New Jersey has continued to make small but critical changes in how it administers its Medicaid program to make it easier for low-income individuals receive effective treatment for substance use disorders.
The state Department of Human Services, which oversees Medicaid, has announced that as of yesterday the program’s 1.7 million patients would no longer need the approval of a doctor in their health insurance company before starting medication-assisted treatment for opiate addiction.
Also known as MAT, the treatment involves the careful use of opioid-replacement medications to avoid withdrawal and addictive behavior and is now considered the gold standard of care. But experts have long complained about barriers that prevent patients for obtaining this treatment, including complications with insurance coverage.
In addition, in order to increase the available options, the DHS will require all addiction treatment facilities that accept Medicaid to offer MAT as an option, starting July 1. Tens of thousands of New Jersey residents now seek treatment for addiction issues each year, and many more are unable to access care.
“We’re never going to turn the tide on this epidemic unless we build a more accessible community” of treatment options, DHS commissioner Carole Johnson said earlier this year. “And we’re going all in on Medication Assisted Treatment to do it.”
All in on MAT
Johnson’s remarks came in January, when Gov. Phil Murphy described his plans for spending more than $100 million in state and federal funds to address addiction. Among other things, Murphy called for the state to support two academic centers dedicated to combating opioid abuse, raising reimbursements for primary-care providers who provide MAT, and funding for local addiction-response teams.
“Our goal is to remove barriers to opioid addiction treatment everywhere they exist and increase the pool of health care providers offering this critical treatment, so that we can help individuals and families for whom this care is a matter of life or death,” Johnson said.
While policy changes and greater awareness have helped drive down the level of opioid prescriptions in New Jersey by some 40 percent over four years, addiction-related deaths continue to escalate. More than 3,000 residents died as a result of drugs in 2018, and the growing presence of fentanyl — a powerful opioid substitute that is increasingly being mixed with heroin — continues to drive up mortality.
Policymakers have struggled to find ways to expand the network of treatment options, something that can be a challenge when there are more glamorous, better-paying clinical specialties for doctors to choose. Another barrier has been convincing health insurance plans to pay for these treatments without erecting hurdles, such as prior authorization, requiring a medical expert at the patient’s health insurance company to approve the coverage for a treatment plan developed by a patient’s doctor.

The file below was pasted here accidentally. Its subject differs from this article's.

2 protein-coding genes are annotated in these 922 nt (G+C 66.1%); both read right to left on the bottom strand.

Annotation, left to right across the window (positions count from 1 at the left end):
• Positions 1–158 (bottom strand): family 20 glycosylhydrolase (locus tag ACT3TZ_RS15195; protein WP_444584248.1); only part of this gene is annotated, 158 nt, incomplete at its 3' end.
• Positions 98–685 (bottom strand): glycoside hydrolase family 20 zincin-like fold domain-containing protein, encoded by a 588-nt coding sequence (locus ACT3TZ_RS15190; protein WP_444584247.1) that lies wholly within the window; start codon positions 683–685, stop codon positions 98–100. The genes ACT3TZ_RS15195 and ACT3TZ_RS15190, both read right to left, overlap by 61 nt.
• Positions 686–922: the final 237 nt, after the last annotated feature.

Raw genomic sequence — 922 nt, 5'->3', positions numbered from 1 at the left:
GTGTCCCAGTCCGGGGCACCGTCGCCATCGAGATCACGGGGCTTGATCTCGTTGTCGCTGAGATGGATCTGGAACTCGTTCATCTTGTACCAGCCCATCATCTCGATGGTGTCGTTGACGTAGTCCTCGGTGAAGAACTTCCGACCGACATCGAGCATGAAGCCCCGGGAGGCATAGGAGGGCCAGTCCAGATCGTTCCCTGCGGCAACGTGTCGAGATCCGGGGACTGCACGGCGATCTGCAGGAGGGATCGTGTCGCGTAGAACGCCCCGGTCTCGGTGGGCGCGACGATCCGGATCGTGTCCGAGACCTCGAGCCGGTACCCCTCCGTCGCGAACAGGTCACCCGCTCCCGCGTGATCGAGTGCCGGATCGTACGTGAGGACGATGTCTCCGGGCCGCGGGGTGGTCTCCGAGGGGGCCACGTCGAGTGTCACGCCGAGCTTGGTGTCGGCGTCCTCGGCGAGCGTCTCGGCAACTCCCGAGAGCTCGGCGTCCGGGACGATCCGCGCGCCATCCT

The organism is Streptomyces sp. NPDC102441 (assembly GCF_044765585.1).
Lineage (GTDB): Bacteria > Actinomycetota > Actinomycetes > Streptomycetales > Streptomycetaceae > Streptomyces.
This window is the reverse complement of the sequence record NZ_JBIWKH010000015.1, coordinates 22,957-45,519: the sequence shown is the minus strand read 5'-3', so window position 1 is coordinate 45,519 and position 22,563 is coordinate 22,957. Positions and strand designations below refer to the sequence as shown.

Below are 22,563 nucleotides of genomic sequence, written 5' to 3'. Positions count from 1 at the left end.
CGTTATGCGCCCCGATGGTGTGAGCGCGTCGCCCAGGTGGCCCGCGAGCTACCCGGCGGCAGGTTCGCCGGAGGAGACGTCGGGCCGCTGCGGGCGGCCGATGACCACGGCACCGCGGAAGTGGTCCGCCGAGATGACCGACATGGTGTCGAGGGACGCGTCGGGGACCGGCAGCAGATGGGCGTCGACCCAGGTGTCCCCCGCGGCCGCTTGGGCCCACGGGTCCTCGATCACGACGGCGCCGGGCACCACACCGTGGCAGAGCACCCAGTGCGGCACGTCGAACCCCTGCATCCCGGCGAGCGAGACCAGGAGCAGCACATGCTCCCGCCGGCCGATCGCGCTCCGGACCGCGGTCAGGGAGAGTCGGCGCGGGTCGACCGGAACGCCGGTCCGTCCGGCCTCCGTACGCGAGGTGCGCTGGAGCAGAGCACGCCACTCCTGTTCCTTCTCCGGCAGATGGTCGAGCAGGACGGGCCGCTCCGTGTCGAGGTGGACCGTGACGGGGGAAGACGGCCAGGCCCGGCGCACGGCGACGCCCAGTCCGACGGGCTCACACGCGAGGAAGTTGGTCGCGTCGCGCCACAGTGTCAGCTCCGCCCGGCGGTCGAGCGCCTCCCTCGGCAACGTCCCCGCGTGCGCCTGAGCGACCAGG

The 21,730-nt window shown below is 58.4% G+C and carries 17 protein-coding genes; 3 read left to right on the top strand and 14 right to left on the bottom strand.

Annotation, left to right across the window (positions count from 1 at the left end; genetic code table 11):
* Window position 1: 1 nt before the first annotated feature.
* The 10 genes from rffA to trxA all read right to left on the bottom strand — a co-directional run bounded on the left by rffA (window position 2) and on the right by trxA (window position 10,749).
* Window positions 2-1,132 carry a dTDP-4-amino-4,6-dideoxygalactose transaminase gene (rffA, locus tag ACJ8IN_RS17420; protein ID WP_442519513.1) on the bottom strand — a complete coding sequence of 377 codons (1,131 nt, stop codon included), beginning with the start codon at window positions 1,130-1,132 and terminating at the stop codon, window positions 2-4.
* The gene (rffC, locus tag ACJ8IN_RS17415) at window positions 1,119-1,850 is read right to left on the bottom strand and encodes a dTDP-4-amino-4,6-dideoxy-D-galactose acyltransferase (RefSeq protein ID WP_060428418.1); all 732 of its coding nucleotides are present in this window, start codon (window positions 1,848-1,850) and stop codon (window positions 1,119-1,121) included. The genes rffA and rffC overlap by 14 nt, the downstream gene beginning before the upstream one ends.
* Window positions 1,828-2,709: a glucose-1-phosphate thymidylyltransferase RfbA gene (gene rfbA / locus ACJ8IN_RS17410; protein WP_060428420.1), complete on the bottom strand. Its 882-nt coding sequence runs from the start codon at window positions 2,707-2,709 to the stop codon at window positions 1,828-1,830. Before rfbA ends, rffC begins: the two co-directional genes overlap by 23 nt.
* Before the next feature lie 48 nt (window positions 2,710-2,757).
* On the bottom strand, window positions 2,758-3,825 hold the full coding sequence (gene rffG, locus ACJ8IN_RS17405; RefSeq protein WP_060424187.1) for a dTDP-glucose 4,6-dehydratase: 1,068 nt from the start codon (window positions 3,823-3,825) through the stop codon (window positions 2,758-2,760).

At an NJ Spotlight panel on addiction last year, Johnson and others acknowledged that Medicaid members have faced particular difficulties finding providers who accept their plans and offer MAT for substance use issues. Many end up in hospital emergency rooms that are often ill-equipped to properly address addictions.
Prior authorization has been a roadblock
And even when individuals did find an available provider, Medicaid’s use of prior authorization often delayed patients’ access to treatment, participants in the panel noted. “When someone with an opioid addiction is ready for treatment, we shouldn’t be losing them to care while they wait for approval,” Johnson said Monday.
Under the new policy, Medicaid members in New Jersey can receive MAT as soon as a doctor prescribes the regime, the DHS said. Johnson praised the insurance companies that offer Medicaid plans — Aetna, Amerigroup, Horizon Blue Cross Blue Shield, UnitedHealthcare and WellCare — for working to implement these changes quickly, and said she hoped it would provide a “meaningful difference in terms of timely access to care.”
Prior authorization requirements have also proved frustrating for providers, some of whom said they had to dedicate specific staff to chasing down these approvals. The DHS is hoping that eliminating this requirement will also encourage more clinicians to get involved with MAT, which might now require less time and paperwork.
“New Jersey’s Medicaid program is a valuable tool in the fight against the opioid epidemic,” added DHS deputy commissioner Sarah Adelman. “With this change, we are easing burdens and removing barriers to care to help increase treatment and prevent overdose. Our goal is to save lives.”